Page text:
Provided by: magic_7.5.214-1_i386 bug

NAME

       magic - format of .mag files read/written by Magic

DESCRIPTION

       Magic  uses  its  own  internal  ASCII format for storing cells in disk
       files.  Each cell name is stored in its own file, named name.mag.

       The first line in a .mag file is the string

                 magic

       to identify this as a Magic file.

       The next line is optional and is used to  identify  the  technology  in
       which a cell was designed.  If present, it should be of the form

                 tech techname

       If absent, the technology defaults to a system-wide standard, currently
       nmos.

       The next line is also optional and gives a timestamp for the cell.  The
       line is of the format

                 timestamp stamp

       where  stamp  is  a  number  of seconds since 00:00 GMT January 1, 1970
       (i.e, the Unix time returned  by  the  library  function  time()).   It
       should  be the last time this cell or any of its children changed.  The
       timestamp is used to detect when a child is edited outside the  context
       of  its parent (the parent stores the last timestamp it saw for each of
       its children; see below).  When this occurs,  the  design-rule  checker
       must  recheck  the  entire  area  of  the child for subcell interaction
       errors.  If this field is omitted in a cell, Magic supplies  a  default
       value that forces the rechecks.

       Next  come  lines describing the contents of the cell.  There are three
       kinds of groups of lines, describing mask rectangles, subcell uses, and
       labels.  Each group must appear contiguously in the file, but the order
       between groups is arbitrary.

       Each group of mask rectangles is headed with a line of the format

                 << layer >>

       where layer is a layername known in the  current  technology  (see  the
       tech line above).  Each line after this header has the format

                 rect xbot ybot xtop ytop

       where  (xbot, ybot)  is the lower-left corner of the rectangle in Magic
       (lambda) coordinates,  and  (xtop, ytop)  is  the  upper-right  corner.
       Degenerate  rectangles are not allowed; xbot must be strictly less than
       xtop, and ybot strictly less than ytop.  The smallest  legal  value  of
       xbot or ybot is -67108858, and the largest legal value for xtop or ytop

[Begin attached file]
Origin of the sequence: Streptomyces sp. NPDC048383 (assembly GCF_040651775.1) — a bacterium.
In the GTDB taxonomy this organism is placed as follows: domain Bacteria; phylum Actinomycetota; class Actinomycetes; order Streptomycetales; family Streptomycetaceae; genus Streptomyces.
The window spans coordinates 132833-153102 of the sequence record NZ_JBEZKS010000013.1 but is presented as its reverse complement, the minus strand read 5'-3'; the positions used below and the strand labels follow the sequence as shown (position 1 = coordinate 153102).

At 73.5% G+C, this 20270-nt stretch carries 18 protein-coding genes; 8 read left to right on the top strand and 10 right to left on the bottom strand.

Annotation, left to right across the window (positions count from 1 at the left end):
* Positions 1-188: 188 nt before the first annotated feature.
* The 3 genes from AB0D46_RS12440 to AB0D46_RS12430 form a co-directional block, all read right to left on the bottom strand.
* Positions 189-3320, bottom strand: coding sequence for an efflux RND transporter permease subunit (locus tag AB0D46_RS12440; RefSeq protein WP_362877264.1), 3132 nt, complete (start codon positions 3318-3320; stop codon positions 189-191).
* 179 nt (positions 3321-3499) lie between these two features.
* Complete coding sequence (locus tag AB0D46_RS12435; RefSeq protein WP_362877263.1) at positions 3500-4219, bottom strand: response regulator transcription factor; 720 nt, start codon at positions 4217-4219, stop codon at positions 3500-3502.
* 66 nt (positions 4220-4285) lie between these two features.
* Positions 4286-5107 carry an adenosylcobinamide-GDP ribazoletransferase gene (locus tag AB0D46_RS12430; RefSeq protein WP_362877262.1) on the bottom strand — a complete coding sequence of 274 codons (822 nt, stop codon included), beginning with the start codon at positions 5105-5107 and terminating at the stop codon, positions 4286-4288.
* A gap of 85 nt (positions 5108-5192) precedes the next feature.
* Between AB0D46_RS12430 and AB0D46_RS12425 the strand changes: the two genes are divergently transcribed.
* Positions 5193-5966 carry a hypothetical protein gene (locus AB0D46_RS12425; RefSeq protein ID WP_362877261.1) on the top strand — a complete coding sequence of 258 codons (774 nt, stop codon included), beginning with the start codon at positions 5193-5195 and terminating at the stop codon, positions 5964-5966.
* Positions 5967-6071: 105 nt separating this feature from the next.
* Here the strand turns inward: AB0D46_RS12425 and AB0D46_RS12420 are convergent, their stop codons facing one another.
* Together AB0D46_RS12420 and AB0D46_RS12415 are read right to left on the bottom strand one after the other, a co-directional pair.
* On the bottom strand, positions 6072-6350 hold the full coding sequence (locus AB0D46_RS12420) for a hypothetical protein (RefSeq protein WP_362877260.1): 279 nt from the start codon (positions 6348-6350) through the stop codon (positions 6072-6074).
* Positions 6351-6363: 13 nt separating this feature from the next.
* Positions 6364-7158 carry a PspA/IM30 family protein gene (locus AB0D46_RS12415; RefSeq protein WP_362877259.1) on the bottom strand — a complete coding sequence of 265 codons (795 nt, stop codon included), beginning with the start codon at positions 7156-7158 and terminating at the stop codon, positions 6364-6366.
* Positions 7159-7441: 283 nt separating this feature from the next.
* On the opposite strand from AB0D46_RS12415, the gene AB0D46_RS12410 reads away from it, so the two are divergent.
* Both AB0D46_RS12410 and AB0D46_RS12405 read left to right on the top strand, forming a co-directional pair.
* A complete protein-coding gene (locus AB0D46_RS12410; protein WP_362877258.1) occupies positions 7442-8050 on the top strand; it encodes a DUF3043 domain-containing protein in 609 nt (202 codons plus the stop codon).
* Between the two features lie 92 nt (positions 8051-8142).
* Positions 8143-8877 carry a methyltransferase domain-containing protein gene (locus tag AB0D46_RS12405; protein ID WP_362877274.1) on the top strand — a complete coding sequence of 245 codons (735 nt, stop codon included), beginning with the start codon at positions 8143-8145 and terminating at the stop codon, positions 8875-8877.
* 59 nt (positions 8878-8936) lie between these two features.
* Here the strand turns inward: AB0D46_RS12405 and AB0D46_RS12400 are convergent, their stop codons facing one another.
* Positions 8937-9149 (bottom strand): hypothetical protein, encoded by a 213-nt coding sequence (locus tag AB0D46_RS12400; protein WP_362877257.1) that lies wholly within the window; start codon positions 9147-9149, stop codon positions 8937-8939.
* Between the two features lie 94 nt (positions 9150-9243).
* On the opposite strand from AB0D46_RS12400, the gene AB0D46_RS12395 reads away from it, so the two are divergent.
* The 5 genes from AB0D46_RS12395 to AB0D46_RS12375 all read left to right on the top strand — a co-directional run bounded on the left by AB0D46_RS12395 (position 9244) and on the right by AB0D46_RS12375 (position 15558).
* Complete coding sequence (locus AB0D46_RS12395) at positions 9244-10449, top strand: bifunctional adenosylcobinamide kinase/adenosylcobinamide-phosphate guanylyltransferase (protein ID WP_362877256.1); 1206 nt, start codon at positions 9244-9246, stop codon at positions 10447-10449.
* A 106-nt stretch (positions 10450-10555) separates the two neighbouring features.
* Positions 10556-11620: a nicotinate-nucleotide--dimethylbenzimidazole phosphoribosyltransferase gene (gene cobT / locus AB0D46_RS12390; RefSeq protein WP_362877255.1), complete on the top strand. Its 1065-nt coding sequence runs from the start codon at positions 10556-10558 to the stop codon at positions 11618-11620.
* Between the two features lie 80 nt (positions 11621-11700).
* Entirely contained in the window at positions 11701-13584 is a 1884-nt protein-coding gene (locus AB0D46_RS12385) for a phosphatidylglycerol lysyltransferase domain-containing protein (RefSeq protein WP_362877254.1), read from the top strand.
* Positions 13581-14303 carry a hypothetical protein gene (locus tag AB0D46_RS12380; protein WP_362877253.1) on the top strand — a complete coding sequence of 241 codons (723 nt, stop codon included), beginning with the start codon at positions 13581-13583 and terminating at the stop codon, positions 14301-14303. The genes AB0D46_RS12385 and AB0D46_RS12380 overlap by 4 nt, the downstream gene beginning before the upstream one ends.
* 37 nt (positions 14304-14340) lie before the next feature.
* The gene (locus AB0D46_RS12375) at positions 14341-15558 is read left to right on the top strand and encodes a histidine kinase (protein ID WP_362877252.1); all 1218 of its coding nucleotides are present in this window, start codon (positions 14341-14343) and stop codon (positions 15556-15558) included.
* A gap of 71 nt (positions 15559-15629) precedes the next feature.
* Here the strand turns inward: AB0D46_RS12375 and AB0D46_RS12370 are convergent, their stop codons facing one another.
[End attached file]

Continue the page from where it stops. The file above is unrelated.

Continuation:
is 67108858.  Values that approach these limits (within a factor of 100
       or  1000)  may  cause numerical overflows in Magic even though they are
       not strictly illegal.  We recommend using coordinates  around  zero  as
       much as possible.

       Rectangles  should  be non-overlapping, although this is not essential.
       They should also already  have  been  merged  into  maximal  horizontal
       strips  (the neighbor to the right or left of a rectangle should not be
       of the same type), but this is also not essential.

       The second kind of line group describes a single cell use.   Each  cell
       use group is of the following form:

                 use filename use-id
                 array xlo xhi xsep ylo yhi ysep
                 timestamp stamp
                 transform a b c d e f
                 box xbot ybot xtop ytop

       A  group  specifies  a single instance of the cell named filename, with
       instance-identifier use-id.  The  instance-identifier  use-id  must  be
       unique  among  all  cells  used  by  this  .mag file.  If use-id is not
       specified, a unique one is generated automatically.

       The array line need only be present if the cell is an  array.   If  so,
       the  X  indices  run  from  xlo  to  xhi inclusive, with elements being
       separated from each other in the X dimension by  xsep  lambda.   The  Y
       indices  run  from  ylo to yhi inclusive, with elements being separated
       from each other in the Y dimension by ysep lambda.  If xlo and xhi  are
       equal,  xsep  is  ignored;  similarly if ylo and yhi are equal, ysep is
       ignored.

       The timestamp line is optional; if present, it gives the last time this